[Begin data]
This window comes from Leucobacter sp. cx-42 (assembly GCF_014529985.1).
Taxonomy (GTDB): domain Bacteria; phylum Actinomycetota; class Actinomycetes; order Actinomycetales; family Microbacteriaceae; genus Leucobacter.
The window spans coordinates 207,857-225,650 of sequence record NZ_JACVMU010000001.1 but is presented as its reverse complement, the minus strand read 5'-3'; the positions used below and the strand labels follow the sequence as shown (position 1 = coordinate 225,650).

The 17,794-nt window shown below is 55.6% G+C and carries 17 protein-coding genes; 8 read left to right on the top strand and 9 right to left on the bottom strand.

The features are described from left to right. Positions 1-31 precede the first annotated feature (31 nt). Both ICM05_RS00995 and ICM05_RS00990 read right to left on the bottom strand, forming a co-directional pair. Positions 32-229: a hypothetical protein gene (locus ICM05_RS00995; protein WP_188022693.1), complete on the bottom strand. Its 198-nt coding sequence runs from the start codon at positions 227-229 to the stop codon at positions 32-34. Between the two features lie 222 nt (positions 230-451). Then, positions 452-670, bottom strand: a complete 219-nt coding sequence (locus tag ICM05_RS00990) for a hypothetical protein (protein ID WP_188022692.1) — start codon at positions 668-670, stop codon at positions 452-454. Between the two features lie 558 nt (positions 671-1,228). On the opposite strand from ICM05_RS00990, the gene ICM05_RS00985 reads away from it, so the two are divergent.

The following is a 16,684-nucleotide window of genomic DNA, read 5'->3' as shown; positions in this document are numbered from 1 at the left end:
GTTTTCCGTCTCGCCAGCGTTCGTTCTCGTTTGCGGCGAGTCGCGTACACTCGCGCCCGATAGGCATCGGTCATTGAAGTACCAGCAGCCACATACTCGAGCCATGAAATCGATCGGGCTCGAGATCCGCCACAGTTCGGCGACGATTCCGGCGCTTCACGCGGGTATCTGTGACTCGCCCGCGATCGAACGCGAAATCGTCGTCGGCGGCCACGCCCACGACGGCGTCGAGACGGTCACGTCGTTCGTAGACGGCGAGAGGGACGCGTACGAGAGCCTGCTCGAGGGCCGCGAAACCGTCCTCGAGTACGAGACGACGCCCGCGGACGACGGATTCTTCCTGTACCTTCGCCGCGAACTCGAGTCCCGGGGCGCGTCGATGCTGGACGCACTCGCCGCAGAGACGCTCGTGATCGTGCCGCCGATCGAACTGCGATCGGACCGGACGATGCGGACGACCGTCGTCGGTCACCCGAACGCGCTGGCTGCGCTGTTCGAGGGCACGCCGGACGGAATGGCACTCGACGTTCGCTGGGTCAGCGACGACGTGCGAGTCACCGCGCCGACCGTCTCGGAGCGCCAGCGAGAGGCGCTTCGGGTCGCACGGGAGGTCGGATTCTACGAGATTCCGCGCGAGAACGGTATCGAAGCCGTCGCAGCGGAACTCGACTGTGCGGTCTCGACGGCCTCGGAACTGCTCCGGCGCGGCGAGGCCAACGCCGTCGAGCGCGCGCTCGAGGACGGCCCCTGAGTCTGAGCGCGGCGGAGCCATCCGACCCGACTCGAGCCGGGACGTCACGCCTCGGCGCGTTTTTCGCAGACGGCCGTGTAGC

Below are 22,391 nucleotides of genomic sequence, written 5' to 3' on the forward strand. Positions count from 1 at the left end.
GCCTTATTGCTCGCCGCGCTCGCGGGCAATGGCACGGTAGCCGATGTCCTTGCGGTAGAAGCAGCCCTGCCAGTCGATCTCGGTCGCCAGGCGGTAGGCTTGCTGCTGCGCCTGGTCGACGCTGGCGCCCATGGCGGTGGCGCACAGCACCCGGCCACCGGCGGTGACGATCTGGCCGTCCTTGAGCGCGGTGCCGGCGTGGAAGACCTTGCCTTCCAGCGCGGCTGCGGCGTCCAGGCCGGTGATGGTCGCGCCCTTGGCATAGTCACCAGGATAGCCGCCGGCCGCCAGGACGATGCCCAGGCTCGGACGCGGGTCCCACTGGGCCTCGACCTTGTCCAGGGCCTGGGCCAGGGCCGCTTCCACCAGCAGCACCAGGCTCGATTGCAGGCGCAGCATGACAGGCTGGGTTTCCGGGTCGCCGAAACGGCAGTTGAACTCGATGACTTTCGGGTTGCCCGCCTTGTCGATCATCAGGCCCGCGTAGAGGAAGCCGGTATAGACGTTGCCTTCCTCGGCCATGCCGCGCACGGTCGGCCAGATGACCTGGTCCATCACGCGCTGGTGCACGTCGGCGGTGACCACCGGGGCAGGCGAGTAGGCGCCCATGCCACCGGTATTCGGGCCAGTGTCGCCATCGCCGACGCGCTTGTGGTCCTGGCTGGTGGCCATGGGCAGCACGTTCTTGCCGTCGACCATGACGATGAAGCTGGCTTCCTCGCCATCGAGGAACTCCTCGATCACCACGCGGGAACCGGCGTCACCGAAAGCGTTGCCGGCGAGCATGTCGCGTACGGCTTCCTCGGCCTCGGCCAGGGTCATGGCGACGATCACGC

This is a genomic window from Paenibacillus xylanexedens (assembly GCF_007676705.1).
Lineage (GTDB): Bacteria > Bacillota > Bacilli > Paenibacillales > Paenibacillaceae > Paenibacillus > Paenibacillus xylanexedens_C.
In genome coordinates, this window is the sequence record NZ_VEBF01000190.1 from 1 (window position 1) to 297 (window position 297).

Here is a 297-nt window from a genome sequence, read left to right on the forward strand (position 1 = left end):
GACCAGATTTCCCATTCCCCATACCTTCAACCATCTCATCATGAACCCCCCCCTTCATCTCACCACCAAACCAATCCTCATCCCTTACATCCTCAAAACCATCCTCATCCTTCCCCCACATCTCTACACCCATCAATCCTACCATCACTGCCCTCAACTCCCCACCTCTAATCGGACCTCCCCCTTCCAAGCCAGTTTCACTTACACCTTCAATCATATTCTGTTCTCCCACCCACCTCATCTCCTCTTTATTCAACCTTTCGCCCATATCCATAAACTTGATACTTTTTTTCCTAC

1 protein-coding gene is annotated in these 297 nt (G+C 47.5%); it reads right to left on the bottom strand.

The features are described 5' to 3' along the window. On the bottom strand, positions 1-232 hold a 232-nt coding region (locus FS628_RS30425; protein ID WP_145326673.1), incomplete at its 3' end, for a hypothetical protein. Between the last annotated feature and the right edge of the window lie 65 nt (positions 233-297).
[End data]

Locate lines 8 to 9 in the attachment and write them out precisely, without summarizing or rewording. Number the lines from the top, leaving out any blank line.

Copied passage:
Below are 22,391 nucleotides of genomic sequence, written 5' to 3' on the forward strand. Positions count from 1 at the left end.
GCCTTATTGCTCGCCGCGCTCGCGGGCAATGGCACGGTAGCCGATGTCCTTGCGGTAGAAGCAGCCCTGCCAGTCGATCTCGGTCGCCAGGCGGTAGGCTTGCTGCTGCGCCTGGTCGACGCTGGCGCCCATGGCGGTGGCGCACAGCACCCGGCCACCGGCGGTGACGATCTGGCCGTCCTTGAGCGCGGTGCCGGCGTGGAAGACCTTGCCTTCCAGCGCGGCTGCGGCGTCCAGGCCGGTGATGGTCGCGCCCTTGGCATAGTCACCAGGATAGCCGCCGGCCGCCAGGACGATGCCCAGGCTCGGACGCGGGTCCCACTGGGCCTCGACCTTGTCCAGGGCCTGGGCCAGGGCCGCTTCCACCAGCAGCACCAGGCTCGATTGCAGGCGCAGCATGACAGGCTGGGTTTCCGGGTCGCCGAAACGGCAGTTGAACTCGATGACTTTCGGGTTGCCCGCCTTGTCGATCATCAGGCCCGCGTAGAGGAAGCCGGTATAGACGTTGCCTTCCTCGGCCATGCCGCGCACGGTCGGCCAGATGACCTGGTCCATCACGCGCTGGTGCACGTCGGCGGTGACCACCGGGGCAGGCGAGTAGGCGCCCATGCCACCGGTATTCGGGCCAGTGTCGCCATCGCCGACGCGCTTGTGGTCCTGGCTGGTGGCCATGGGCAGCACGTTCTTGCCGTCGACCATGACGATGAAGCTGGCTTCCTCGCCATCGAGGAACTCCTCGATCACCACGCGGGAACCGGCGTCACCGAAAGCGTTGCCGGCGAGCATGTCGCGTACGGCTTCCTCGGCCTCGGCCAGGGTCATGGCGACGATCACGC